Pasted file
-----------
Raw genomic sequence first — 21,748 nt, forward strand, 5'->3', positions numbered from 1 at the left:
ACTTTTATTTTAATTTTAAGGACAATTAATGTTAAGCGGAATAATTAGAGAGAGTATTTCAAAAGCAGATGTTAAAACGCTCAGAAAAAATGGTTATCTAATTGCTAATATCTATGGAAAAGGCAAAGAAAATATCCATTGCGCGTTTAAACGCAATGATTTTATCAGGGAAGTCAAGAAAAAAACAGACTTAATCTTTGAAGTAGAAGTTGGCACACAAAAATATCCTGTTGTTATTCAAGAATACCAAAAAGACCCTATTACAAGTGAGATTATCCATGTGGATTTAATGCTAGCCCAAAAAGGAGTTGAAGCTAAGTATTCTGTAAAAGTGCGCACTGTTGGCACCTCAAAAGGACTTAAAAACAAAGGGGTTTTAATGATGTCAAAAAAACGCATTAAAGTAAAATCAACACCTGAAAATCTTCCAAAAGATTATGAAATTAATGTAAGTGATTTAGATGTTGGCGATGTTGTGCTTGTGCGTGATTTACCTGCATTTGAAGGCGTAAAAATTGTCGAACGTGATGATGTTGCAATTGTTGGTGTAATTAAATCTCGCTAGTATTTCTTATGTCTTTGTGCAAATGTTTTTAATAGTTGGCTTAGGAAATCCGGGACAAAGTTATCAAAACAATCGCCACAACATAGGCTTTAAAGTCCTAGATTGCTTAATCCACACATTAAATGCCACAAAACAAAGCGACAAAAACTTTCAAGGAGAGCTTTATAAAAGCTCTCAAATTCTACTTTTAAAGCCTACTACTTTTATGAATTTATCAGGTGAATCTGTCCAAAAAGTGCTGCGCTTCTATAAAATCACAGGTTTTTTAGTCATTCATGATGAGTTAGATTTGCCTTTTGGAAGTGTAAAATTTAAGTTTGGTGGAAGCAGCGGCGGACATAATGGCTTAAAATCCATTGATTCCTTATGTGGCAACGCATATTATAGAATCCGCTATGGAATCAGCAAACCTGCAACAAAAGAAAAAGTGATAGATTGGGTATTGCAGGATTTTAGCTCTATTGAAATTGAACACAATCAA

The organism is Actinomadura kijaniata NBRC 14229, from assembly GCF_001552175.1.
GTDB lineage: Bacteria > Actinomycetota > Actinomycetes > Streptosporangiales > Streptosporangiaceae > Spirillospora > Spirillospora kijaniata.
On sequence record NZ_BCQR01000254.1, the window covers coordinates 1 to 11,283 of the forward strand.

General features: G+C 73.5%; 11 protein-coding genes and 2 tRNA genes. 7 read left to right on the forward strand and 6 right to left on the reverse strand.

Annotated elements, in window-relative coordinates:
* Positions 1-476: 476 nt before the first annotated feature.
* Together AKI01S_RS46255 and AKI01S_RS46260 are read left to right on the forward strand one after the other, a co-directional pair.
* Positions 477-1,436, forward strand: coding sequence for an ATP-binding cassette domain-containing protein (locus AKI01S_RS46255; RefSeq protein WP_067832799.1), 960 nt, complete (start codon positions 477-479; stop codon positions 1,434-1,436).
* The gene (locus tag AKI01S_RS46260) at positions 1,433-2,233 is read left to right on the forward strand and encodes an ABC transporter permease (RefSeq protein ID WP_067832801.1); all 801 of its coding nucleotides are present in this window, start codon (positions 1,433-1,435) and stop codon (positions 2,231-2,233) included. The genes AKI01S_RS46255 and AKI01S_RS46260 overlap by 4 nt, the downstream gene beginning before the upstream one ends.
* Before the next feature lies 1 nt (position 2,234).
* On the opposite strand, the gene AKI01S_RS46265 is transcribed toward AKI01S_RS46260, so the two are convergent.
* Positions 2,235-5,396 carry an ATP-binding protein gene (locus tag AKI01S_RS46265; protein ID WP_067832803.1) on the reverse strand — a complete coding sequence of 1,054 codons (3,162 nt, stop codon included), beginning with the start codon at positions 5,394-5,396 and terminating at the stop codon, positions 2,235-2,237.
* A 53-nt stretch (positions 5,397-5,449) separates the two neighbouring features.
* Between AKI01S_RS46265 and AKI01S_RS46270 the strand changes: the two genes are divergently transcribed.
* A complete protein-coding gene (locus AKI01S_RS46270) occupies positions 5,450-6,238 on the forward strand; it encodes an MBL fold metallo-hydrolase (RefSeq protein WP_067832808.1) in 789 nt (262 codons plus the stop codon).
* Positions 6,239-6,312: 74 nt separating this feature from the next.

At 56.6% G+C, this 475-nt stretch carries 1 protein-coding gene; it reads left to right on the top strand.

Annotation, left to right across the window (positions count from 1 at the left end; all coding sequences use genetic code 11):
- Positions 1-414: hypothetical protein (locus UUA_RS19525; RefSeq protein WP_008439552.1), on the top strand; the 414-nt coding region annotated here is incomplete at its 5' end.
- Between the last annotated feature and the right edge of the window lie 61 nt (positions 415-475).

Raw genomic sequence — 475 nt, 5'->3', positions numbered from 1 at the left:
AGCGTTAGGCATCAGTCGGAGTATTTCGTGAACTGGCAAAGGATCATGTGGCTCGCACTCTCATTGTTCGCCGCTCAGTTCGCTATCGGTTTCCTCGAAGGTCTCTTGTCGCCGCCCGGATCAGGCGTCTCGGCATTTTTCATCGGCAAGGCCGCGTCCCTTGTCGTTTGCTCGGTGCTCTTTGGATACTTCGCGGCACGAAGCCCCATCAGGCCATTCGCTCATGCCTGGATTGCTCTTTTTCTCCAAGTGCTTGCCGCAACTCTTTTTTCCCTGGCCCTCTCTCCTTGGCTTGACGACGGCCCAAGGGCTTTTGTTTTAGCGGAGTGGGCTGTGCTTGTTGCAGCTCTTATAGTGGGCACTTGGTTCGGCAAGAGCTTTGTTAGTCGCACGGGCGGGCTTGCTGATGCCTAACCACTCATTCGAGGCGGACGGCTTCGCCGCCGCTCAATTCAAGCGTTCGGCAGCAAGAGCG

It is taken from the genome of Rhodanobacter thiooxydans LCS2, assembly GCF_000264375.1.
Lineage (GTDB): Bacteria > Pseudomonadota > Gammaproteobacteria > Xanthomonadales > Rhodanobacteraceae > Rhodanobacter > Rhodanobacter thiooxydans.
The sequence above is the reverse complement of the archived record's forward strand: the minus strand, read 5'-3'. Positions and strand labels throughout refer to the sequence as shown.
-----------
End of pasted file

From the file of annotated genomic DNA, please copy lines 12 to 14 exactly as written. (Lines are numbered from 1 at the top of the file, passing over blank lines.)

* Before the next feature lies 1 nt (position 2,234).
* On the opposite strand, the gene AKI01S_RS46265 is transcribed toward AKI01S_RS46260, so the two are convergent.
* Positions 2,235-5,396 carry an ATP-binding protein gene (locus tag AKI01S_RS46265; protein ID WP_067832803.1) on the reverse strand — a complete coding sequence of 1,054 codons (3,162 nt, stop codon included), beginning with the start codon at positions 5,394-5,396 and terminating at the stop codon, positions 2,235-2,237.